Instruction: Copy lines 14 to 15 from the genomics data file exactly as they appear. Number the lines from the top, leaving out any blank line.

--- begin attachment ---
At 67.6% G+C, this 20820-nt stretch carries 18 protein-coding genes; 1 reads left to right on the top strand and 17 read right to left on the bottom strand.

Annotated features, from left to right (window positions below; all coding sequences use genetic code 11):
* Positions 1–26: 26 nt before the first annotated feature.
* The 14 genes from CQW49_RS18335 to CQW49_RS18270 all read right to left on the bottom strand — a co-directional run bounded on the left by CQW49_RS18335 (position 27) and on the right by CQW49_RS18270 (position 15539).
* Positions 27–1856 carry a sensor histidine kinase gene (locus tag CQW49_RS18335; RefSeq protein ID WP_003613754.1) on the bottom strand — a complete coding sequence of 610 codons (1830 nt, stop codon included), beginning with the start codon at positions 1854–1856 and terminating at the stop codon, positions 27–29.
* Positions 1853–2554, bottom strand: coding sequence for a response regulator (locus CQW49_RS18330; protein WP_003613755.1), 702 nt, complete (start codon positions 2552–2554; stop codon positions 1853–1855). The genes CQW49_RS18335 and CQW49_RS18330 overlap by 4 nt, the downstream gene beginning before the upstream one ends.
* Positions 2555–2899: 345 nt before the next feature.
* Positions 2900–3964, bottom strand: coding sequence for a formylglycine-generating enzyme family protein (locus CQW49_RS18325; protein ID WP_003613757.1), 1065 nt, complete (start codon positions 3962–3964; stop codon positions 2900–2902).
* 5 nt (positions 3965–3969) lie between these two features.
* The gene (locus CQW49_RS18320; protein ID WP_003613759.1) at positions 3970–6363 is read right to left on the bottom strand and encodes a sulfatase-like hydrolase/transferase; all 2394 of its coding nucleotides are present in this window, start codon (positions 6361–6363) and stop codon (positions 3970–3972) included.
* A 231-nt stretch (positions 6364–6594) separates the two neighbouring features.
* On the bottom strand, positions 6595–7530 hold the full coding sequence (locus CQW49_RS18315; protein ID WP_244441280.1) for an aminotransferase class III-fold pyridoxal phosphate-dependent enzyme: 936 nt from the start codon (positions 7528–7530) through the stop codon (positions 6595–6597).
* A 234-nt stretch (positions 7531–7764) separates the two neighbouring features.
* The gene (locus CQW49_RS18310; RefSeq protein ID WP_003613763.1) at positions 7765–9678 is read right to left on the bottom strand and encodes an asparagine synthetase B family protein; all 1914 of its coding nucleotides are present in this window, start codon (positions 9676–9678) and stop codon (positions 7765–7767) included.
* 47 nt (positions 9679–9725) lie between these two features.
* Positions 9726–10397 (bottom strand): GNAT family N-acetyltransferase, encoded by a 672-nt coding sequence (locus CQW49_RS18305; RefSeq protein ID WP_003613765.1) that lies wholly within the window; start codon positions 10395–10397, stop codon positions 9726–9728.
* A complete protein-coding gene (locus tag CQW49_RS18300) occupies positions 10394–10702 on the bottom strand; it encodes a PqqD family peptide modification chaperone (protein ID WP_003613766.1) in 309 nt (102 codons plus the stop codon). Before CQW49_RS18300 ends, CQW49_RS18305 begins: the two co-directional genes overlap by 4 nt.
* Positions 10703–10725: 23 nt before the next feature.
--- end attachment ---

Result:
* The gene (locus CQW49_RS18310; RefSeq protein ID WP_003613763.1) at positions 7765–9678 is read right to left on the bottom strand and encodes an asparagine synthetase B family protein; all 1914 of its coding nucleotides are present in this window, start codon (positions 9676–9678) and stop codon (positions 7765–7767) included.
* 47 nt (positions 9679–9725) lie between these two features.